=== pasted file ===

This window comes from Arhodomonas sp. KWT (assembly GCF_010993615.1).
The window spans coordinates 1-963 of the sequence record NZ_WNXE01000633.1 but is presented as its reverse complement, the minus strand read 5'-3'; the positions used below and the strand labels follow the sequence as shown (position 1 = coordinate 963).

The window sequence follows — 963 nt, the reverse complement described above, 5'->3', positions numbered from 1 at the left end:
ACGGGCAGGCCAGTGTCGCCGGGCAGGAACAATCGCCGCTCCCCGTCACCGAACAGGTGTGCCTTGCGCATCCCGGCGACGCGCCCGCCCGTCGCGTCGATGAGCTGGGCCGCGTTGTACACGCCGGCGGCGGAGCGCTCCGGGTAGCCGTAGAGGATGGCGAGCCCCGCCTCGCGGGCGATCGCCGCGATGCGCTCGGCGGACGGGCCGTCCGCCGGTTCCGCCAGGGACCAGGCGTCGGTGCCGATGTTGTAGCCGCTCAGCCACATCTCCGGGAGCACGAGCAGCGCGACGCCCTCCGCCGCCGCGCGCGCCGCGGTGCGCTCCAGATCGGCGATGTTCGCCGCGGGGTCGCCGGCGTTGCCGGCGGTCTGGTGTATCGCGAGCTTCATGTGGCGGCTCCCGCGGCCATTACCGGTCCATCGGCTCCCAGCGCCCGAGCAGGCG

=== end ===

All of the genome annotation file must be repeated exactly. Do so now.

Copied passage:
This window comes from Arhodomonas sp. KWT (assembly GCF_010993615.1).
The window spans coordinates 1-963 of the sequence record NZ_WNXE01000633.1 but is presented as its reverse complement, the minus strand read 5'-3'; the positions used below and the strand labels follow the sequence as shown (position 1 = coordinate 963).

The window sequence follows — 963 nt, the reverse complement described above, 5'->3', positions numbered from 1 at the left end:
ACGGGCAGGCCAGTGTCGCCGGGCAGGAACAATCGCCGCTCCCCGTCACCGAACAGGTGTGCCTTGCGCATCCCGGCGACGCGCCCGCCCGTCGCGTCGATGAGCTGGGCCGCGTTGTACACGCCGGCGGCGGAGCGCTCCGGGTAGCCGTAGAGGATGGCGAGCCCCGCCTCGCGGGCGATCGCCGCGATGCGCTCGGCGGACGGGCCGTCCGCCGGTTCCGCCAGGGACCAGGCGTCGGTGCCGATGTTGTAGCCGCTCAGCCACATCTCCGGGAGCACGAGCAGCGCGACGCCCTCCGCCGCCGCGCGCGCCGCGGTGCGCTCCAGATCGGCGATGTTCGCCGCGGGGTCGCCGGCGTTGCCGGCGGTCTGGTGTATCGCGAGCTTCATGTGGCGGCTCCCGCGGCCATTACCGGTCCATCGGCTCCCAGCGCCCGAGCAGGCG